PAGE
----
One day, quite, by chance, when I first lived in Paris, I came across a magical chocolate shop nestled among the strip bars of Pigalle.
Tempted by the story-book vitrine, I pushed open the door. A bell tinkled and I was greeted by a grown-up Alice in her own chocolate wonderland. This was Denise Acabo, proprietress, famous for her girlish pigtails and her enthusiasm for the very best chocolate and candies, which she sourced from specialist makers all over France.
“What would you like, Madame?” she asked.
My eyes roved the glass showcases filled with jars of chocolate-covered coffee beans and candied orange slices, silver and gold almond dragées, pink and gold foiled bonbons and the row upon row of neatly aligned chocolate tablets in every flavour and variation: coffee, nougatine, praline.
The technique for making solid chocolate for eating was only invented in the mid-18th century.
Now – in the 21st century – there’s the Kalouga bar from Lyon; the epitome of chocolate pleasure.
I was not a natural chocoholic. “I don’t know,” I said weakly, “what would you suggest?” Denise pointed to a table laid with slabs encased in clear plastic wrappings.
She gave me a “Kalouga” bar.
“These are from a very good company in Lyon called Bernachon,” she told me. Sticky, softly, thickly, sweetly salty caramel enrobed in bitterly dark chocolate. It was richly, heavenly, wonderful. It was the best chocolate bar in the world.
Denise’s shop, A L’Etoile D’Or, was a favoured destination for Japanese tourists and American food bloggers and was the only place outside Lyon where you could buy Bernachon.
I soon learnt that if I wanted to buy my Kalouga bar, I had to get there on a Thursday, because that was delivery day. By Friday, they were all gone.
In 2010, I left Paris for four years. On the first Thursday after my return, I headed straight for A L’Etoile D’Or. I walked past the place, couldn’t see it, walked back more slowly. Was I mistaken? It was gone! Boarded up and covered in billboards.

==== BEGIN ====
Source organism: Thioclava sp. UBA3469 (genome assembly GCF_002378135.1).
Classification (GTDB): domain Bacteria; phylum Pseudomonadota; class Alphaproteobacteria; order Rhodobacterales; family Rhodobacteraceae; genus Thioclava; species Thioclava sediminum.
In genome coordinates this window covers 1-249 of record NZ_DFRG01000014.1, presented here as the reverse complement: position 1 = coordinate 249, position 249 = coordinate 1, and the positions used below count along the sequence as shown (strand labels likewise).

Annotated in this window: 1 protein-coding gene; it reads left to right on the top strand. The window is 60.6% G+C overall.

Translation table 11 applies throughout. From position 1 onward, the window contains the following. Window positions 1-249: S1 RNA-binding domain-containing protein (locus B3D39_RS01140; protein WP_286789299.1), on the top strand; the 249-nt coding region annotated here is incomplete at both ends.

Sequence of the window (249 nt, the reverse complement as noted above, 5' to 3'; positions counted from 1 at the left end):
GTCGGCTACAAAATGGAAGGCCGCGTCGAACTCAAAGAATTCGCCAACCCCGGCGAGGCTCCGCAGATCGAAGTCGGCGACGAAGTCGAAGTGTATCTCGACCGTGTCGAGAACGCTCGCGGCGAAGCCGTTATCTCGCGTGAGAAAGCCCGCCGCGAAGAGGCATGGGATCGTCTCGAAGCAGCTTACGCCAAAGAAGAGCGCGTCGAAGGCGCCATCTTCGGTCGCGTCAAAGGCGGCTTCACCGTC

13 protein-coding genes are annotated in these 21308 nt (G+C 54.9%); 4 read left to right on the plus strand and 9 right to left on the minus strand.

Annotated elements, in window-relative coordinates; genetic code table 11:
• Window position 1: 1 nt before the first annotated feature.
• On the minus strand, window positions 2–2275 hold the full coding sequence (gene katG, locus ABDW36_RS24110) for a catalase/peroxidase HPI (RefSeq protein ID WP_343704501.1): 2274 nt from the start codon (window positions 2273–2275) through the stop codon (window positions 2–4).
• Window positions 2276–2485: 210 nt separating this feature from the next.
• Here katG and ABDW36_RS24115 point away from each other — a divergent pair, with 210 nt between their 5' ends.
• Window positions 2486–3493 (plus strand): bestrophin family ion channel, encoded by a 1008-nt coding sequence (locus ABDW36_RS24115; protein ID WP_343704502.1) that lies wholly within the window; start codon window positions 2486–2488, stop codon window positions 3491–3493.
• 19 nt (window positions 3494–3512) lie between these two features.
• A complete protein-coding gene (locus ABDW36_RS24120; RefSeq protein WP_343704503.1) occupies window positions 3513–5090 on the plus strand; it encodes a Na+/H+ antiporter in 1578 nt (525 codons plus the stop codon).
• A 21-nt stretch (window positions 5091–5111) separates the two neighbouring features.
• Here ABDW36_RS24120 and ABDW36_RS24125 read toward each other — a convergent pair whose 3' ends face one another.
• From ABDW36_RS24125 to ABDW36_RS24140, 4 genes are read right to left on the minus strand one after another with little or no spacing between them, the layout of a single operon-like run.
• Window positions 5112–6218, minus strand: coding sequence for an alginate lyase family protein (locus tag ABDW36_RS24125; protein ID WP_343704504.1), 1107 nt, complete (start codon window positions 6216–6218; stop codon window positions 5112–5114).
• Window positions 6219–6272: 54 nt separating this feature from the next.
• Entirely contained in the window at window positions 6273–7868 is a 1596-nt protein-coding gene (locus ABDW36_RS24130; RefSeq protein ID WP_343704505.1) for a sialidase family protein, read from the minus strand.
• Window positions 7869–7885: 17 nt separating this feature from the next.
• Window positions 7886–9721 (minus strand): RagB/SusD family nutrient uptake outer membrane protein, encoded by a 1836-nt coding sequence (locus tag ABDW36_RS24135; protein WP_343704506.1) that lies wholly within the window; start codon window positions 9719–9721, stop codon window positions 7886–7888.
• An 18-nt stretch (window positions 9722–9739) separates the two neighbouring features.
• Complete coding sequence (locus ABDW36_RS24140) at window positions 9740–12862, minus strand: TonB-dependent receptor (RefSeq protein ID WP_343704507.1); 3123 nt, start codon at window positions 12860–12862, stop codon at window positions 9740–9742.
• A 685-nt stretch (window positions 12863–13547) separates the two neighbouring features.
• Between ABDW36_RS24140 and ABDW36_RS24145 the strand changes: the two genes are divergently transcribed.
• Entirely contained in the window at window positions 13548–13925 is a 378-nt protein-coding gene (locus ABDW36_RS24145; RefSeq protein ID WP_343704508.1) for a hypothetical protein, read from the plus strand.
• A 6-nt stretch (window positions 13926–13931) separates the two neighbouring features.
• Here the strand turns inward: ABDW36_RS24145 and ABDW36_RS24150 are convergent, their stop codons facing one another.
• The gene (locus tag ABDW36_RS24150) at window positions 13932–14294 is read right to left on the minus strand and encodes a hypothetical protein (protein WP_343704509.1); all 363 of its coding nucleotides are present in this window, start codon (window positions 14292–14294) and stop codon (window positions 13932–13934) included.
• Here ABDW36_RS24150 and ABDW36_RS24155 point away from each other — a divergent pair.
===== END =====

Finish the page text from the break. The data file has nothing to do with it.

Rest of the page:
A friend of mine who lived next door, told me that the shop had blown up in a gas explosion. “This is a catastrophe!” I wailed. “I know,” said my friend, “it damaged all the pipes in our basement …”
Over the next few months I tried to find a substitute. After all, Paris is full of fancy chocolatiers. I tried Richart, with their 36 flavours of ganache; but no caramel.
I tried Patrick Roger, where there’s a long queue every Easter for his extraordinary real egg shells lined in chocolate and filled with a cloud of exquisitely gritted praline mousse. Non. I went to Michel Chaudun, the enfant terrible of Parisian chocolatiers, famous for his enormous freeform chocolate sculptures, but the vendeur there shook his head.
I tasted a lime caramel chocolate jewel made by Jacques and Vanney Bellanger, and compared its zing with their pear drop Poire William caramel and the starburst of Johann Dubois’ strawberry poppy liquid caramel interior.
Yes, they were all delicately delicious; but they weren’t quite Kalouga.
So I went to Lyon. Philippe Bernachon is the third generation of chocolate-makers and he gave me a tour of his premises. He led me from the shop and showroom into the interior kitchens, past the patissieres balancing trays of millefeuille, until we came to the heart of the operation, the chocolate-making room. Philippe explained the process.
“First we sort,” he said as a man carefully picked out bark and leaves from a sack of Venezuelan beans. “Then we roast them … but not too much. They shouldn’t be too grilled, because then the taste is wrong.
“After this, the shells are removed and the beans crushed and mixed with sugar, cocoa butter, vanilla, and ground together … at the end it has the texture of mayonnaise.”
Chocolate-making is a tricky matter of fixing chocolate crystals within the right structure to form the best smooth melty consistency. The technique for making solid chocolate for eating was only invented in the mid-18th century.
Philippe described how the “mayonannaise-y” mulch is then “conched”, gently revolved in a tank warmed to between 45 and 50 degrees, for 40 hours, and finally “tempered”, before it can be poured into moulds. Then it is aged for three months. “Just like wine,” he said.
Philippe took me to the Bernachon cafe adjacent to the shop and treated me to a chocolate breakfast: two cups of hot chocolate, their best-selling Palet d’or chocolates and, Philippe’s personal favourite, the Almond Princess, a chic Marie Antoinette of a bonbon with a semi-liquid centre surrounded by almond praline.
I told Philippe about my quest for the perfect caramel bar since A L’Etoile D’Or had blown up.
“Denise was a force of nature!” he said fondly. I told him I had walked past the shop recently and it looked like some kind of work was going on inside.
“Yes, I talked to Denise just a couple of days ago. It’s true. She is going to reopen!”